Conclusions: Sequential IHC (with MLH1 promoter methylation analysis) followed by MSI was found to be most sensitive. However, IHC with MLH1 promoter methylation analysis also performed well and is likely more cost-effective and efficient in the clinical setting. The pretest probability of LS is high in patients with MMR deficiency and warrants universal screening for LS.
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http://dx.doi.org/10.1002/cncr.33144DOI Listing
http://www.ncbi.nlm.nih.gov/pmc/articles/PMC7693219PMC
November 2020

Preoperative neutrophil-to-lymphocyte ratio predicts 30 day postoperative morbidity and survival after primary surgery for ovarian cancer.

Int J Gynecol Cancer 2020 09 11;30(9):1378-1383. Epub 2020 Aug 11.

Gynecologic Oncology, Princess Margaret Hospital Cancer Centre, Toronto, Ontario, Canada.

Objective: The preoperative neutrophil-to-lymphocyte ratio has been found to be an independent prognostic indicator for perioperative complications and survival outcomes in patients undergoing oncologic surgery for several malignancies. The objective of this study was to evaluate the role of the preoperative neutrophil-to-lymphocyte ratio in predicting 30-day postoperative morbidity and overall survival in advanced-stage high-grade serous ovarian cancer patients after primary surgery.

Methods: A retrospective study was conducted on consecutive patients who underwent primary surgery for high-grade serous ovarian cancer between January 2008 and December 2016 at a single tertiary academic institution in Toronto, Canada. Optimal thresholds for preoperative neutrophil-to-lymphocyte ratio were determined using receiver-operator characteristic curve analysis. Cox-proportional hazard models, Kaplan-Meier, and logistic regression analyses were performed.

Results: Of 505 patients with ovarian cancer during the study period, 199 met the inclusion criteria. Receiver-operator characteristic curve analysis generated optimal preoperative neutrophil-to-lymphocyte ratio thresholds of 2.3 and 2.9 for 30-day postoperative morbidity and survival outcomes, respectively. A neutrophil-to-lymphocyte ratio ≥2.3 was predictive of a composite outcome of 30-day postoperative complications (odds ratio 7.3, 95% confidence interval 2.44 to 21.81; p=0.0004), after adjusting for longer operative time and intraoperative complications. Postoperative complications included superficial surgical site infections (p=0.007) and urinary tract infections (p=0.004). A neutrophil-to-lymphocyte ratio ≥29 was associated with worse 5-year overall survival (57.8% vs 77.7%, p=0.003), and suggested no statistically significant difference in progression-free survival (33.8% vs 40.7%, p=0.054). On multivariable analysis, the neutrophil-to-lymphocyte ratio remained an independent predictor for overall survival (p=0.02) when adjusting for suboptimal cytoreduction (p≤0.0001).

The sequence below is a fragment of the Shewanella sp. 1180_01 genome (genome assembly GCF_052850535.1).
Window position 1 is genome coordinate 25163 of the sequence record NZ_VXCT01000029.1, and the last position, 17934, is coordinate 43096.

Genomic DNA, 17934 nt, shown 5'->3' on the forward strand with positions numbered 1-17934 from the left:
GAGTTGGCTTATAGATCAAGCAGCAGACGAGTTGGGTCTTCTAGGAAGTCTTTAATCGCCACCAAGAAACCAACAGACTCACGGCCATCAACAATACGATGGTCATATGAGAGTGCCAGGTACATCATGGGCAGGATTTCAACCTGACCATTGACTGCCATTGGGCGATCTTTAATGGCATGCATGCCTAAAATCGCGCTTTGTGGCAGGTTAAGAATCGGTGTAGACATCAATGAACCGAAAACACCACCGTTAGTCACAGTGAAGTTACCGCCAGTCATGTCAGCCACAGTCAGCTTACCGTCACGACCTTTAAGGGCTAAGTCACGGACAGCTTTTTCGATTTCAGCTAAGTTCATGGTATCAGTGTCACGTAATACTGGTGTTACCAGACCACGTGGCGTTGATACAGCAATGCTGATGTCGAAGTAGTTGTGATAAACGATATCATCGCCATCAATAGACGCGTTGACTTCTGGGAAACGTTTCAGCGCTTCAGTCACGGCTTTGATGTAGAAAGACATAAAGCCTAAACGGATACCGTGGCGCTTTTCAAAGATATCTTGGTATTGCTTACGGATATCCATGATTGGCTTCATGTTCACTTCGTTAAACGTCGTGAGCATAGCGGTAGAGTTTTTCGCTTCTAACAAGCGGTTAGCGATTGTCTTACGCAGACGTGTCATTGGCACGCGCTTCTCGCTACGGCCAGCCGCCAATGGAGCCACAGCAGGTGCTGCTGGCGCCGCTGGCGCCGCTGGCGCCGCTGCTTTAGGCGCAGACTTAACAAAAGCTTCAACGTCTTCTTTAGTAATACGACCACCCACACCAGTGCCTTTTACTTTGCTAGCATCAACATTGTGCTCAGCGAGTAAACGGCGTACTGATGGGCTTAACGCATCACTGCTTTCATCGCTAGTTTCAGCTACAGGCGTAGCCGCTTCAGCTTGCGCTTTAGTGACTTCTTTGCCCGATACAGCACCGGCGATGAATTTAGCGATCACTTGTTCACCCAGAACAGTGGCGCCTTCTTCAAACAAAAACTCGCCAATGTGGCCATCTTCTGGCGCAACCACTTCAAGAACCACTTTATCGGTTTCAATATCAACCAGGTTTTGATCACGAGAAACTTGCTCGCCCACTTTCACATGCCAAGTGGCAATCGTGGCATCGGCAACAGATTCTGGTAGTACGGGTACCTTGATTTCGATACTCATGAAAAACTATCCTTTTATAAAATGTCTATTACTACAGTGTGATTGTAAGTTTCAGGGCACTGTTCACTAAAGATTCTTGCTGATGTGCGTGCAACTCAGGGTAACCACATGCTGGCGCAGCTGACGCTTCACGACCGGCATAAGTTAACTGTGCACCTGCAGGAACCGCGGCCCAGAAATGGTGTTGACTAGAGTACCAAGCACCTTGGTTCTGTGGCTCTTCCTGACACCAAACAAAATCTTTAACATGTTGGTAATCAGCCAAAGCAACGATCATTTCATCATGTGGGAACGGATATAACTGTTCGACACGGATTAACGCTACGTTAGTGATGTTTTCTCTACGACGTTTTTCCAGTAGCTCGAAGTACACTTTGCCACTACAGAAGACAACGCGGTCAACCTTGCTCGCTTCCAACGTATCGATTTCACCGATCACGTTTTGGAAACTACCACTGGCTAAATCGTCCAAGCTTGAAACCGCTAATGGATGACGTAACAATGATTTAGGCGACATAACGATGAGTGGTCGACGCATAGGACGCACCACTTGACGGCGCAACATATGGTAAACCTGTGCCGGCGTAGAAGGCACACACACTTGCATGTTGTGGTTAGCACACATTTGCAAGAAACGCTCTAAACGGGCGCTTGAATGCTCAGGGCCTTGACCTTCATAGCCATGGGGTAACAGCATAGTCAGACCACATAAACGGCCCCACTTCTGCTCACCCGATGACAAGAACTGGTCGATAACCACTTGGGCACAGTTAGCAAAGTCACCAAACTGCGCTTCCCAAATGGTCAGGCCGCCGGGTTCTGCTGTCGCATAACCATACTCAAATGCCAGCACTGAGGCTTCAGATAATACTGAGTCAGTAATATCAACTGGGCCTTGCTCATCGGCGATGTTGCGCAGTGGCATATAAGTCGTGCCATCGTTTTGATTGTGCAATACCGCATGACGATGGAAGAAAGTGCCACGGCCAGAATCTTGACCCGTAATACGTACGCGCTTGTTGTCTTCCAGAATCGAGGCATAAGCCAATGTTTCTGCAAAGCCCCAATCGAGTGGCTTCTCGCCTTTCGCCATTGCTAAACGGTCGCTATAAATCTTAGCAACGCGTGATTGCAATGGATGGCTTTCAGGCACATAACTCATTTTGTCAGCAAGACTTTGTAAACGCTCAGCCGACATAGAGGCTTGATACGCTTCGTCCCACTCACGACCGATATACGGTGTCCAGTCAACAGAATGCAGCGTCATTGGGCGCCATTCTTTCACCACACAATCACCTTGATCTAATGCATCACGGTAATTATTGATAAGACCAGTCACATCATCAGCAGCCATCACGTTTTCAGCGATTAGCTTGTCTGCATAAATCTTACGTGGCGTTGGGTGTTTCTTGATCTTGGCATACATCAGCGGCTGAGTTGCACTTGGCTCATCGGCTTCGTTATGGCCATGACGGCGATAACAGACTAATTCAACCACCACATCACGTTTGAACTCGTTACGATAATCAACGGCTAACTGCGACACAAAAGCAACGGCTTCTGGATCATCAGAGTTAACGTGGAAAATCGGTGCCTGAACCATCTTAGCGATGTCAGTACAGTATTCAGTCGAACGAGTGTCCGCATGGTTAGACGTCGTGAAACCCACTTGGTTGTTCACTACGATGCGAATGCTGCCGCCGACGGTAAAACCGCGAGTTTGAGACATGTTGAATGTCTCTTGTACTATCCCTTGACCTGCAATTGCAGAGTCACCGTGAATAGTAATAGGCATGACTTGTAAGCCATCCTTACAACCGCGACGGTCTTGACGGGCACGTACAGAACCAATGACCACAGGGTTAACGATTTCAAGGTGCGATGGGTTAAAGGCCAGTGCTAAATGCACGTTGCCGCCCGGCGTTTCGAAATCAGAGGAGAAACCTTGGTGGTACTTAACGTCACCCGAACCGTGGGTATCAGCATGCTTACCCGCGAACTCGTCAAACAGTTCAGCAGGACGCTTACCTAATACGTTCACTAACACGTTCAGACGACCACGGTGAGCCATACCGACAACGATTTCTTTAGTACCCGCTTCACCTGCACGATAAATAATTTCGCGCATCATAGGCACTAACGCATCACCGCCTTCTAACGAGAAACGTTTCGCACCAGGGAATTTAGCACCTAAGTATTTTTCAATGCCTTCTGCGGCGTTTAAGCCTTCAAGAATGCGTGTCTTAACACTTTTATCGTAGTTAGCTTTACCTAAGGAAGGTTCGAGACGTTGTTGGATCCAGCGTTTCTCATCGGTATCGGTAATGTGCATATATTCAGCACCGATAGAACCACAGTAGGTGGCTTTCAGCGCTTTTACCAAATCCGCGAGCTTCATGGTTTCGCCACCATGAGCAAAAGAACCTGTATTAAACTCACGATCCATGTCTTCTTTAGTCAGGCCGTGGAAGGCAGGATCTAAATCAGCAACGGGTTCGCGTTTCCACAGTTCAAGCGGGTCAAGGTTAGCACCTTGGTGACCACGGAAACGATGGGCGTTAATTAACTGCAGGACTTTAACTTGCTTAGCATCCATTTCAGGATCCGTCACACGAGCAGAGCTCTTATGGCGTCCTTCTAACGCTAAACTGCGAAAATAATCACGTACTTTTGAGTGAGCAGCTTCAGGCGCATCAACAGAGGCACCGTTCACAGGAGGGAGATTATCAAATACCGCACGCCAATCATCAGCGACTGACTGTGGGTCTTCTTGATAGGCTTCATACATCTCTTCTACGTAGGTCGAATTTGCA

Discussion: A preoperative neutrophil-to-lymphocyte ratio ≥2.3 and ≥2.9 is associated with greater risk of 30-day postoperative morbidity and worse overall survival, respectively. This marker may be used in conjunction with other risk assessment strategies to preoperatively identify high-risk patients. Further prospective study is required to investigate its role in clinical decision-making.
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http://dx.doi.org/10.1136/ijgc-2020-001378DOI Listing
September 2020

Quality of life in patients with cervical cancer after open versus minimally invasive radical hysterectomy (LACC): a secondary outcome of a multicentre, randomised, open-label, phase 3, non-inferiority trial.

Lancet Oncol 2020 06;21(6):851-860

Department of Gynecologic Oncology and Reproductive Medicine, The University of Texas MD Anderson Cancer Center, Houston, TX, USA.

Background: In the phase 3 LACC trial and a subsequent population-level review, minimally invasive radical hysterectomy was shown to be associated with worse disease-free survival and higher recurrence rates than was open radical hysterectomy in patients with early stage cervical cancer. Here, we report the results of a secondary endpoint, quality of life, of the LACC trial.

Methods: The LACC trial was a randomised, open-label, phase 3, non-inferiority trial done in 33 centres worldwide. Eligible participants were women aged 18 years or older with International Federation of Gynaecology and Obstetrics (FIGO) stage IA1 with lymphovascular space invasion, IA2, or IB1 adenocarcinoma, squamous cell carcinoma, or adenosquamous carcinoma of the cervix, with an Eastern Cooperative Oncology Group performance status of 0 or 1, who were scheduled to have a type 2 or 3 radical hysterectomy. Participants were randomly assigned (1:1) to receive open or minimally invasive radical hysterectomy. Randomisation was done centrally using a computerised minimisation program, stratified by centre, disease stage according to FIGO guidelines, and age. Neither participants nor investigators were masked to treatment allocation. The primary endpoint of the LACC trial was disease-free survival at 4·5 years, and quality of life was a secondary endpoint. Eligible patients completed validated quality-of-life and symptom assessments (12-item Short Form Health Survey [SF-12], Functional Assessment of Cancer Therapy-Cervical [FACT-Cx], EuroQoL-5D [EQ-5D], and MD Anderson Symptom Inventory [MDASI]) before surgery and at 1 and 6 weeks and 3 and 6 months after surgery (FACT-Cx was also completed at additional timepoints up to 54 months after surgery). Differences in quality of life over time between treatment groups were assessed in the modified intention-to-treat population, which included all patients who had surgery and completed at least one baseline (pretreatment) and one follow-up (at any timepoint after surgery) questionnaire, using generalised estimating equations. The LACC trial is registered with ClinicalTrials.gov, NCT00614211.